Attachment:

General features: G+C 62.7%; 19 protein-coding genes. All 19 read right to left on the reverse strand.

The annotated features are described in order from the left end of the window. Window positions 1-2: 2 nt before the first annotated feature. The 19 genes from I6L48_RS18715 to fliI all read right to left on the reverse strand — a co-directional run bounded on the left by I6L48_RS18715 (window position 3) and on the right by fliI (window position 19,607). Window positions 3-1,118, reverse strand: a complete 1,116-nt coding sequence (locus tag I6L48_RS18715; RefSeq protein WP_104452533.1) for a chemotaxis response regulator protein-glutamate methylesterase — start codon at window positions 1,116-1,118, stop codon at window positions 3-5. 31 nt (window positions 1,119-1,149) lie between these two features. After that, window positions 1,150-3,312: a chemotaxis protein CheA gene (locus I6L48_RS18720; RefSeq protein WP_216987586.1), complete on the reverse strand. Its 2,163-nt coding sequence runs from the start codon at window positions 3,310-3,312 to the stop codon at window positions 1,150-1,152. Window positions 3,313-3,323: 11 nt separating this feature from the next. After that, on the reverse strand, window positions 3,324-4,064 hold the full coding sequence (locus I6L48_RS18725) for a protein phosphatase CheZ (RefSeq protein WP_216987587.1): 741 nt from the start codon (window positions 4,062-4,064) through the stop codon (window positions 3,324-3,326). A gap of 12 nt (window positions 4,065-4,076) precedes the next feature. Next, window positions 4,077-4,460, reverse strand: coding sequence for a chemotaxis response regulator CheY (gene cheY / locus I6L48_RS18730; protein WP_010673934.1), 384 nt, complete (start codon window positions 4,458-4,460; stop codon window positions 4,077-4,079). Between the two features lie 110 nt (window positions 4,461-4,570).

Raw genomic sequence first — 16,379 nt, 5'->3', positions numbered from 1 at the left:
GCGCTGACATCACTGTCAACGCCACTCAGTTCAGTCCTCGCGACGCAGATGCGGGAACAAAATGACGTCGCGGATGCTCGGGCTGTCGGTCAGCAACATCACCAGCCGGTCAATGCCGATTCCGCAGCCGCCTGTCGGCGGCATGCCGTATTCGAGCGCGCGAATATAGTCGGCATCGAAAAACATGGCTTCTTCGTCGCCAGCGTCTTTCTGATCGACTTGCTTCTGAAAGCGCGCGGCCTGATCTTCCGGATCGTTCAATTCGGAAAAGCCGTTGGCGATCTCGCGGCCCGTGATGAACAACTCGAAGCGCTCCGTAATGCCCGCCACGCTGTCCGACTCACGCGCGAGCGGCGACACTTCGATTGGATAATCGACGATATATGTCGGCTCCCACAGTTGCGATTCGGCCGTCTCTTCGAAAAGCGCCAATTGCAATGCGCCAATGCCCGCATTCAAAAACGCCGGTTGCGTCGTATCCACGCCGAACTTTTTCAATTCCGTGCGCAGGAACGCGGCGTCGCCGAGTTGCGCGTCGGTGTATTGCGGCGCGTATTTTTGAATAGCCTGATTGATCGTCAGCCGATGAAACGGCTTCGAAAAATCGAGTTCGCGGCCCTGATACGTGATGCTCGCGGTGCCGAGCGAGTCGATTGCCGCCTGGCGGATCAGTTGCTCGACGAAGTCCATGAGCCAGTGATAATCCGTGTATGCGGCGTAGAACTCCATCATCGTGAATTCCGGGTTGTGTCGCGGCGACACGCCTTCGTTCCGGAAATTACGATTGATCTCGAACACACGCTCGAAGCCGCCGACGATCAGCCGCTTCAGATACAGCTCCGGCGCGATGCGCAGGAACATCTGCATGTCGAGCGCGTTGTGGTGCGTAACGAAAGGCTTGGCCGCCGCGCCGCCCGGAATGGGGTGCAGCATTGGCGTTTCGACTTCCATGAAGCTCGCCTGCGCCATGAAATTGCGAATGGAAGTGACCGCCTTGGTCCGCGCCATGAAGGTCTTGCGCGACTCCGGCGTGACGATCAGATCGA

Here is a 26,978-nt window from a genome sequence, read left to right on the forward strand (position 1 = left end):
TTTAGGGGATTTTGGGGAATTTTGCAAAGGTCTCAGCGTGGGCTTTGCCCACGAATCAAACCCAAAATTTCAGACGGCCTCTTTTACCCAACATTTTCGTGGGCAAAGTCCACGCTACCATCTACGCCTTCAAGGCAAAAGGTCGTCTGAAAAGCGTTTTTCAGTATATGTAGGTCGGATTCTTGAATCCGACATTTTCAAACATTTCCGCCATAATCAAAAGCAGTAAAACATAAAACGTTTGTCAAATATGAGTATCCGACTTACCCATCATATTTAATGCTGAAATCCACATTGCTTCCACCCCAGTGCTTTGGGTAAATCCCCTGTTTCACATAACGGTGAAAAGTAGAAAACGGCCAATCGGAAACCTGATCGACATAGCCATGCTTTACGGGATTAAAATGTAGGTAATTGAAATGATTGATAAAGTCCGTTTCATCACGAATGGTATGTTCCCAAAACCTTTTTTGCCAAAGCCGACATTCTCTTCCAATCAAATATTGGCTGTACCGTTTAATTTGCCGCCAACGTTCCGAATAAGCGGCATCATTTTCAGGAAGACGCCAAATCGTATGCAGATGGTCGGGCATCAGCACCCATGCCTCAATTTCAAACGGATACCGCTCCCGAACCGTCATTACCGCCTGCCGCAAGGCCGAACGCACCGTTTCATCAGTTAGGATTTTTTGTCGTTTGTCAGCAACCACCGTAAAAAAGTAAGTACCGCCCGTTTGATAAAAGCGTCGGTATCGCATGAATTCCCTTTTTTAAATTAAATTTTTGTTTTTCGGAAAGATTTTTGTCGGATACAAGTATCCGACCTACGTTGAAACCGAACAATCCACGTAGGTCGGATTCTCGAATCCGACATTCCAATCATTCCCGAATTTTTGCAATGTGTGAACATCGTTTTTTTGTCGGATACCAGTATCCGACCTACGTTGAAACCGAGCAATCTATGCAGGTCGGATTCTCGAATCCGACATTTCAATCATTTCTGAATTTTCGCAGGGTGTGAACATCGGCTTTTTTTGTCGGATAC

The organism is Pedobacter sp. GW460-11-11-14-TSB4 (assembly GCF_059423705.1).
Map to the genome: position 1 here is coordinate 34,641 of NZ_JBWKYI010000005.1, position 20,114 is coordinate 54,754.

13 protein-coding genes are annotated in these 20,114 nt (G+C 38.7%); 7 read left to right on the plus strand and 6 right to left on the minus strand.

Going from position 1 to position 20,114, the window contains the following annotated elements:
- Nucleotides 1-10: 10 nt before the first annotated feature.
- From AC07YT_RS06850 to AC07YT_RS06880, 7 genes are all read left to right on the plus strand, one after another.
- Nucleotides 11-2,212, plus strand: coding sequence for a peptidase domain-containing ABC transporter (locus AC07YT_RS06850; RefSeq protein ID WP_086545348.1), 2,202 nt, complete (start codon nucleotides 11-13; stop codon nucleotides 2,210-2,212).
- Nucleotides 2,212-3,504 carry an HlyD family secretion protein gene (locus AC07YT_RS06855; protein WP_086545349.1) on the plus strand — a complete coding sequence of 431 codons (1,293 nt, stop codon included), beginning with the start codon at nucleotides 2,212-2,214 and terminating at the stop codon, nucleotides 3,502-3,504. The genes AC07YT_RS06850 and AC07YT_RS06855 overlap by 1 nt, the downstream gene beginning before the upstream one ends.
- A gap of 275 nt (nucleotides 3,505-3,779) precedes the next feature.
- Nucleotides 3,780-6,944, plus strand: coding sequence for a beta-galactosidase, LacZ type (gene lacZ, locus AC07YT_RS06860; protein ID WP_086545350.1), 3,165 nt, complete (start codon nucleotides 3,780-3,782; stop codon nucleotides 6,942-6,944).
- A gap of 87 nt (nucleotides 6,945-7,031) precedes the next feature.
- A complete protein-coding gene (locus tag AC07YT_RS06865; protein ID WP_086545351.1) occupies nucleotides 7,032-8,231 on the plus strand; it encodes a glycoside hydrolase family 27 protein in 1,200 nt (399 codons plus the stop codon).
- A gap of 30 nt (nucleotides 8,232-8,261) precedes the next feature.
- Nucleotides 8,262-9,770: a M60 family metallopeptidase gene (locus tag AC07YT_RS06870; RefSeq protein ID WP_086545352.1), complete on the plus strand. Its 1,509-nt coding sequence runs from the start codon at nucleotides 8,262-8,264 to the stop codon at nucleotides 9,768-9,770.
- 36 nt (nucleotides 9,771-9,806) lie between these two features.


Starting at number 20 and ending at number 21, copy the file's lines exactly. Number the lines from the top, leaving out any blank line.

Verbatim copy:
- Nucleotides 8,262-9,770: a M60 family metallopeptidase gene (locus tag AC07YT_RS06870; RefSeq protein ID WP_086545352.1), complete on the plus strand. Its 1,509-nt coding sequence runs from the start codon at nucleotides 8,262-8,264 to the stop codon at nucleotides 9,768-9,770.
- 36 nt (nucleotides 9,771-9,806) lie between these two features.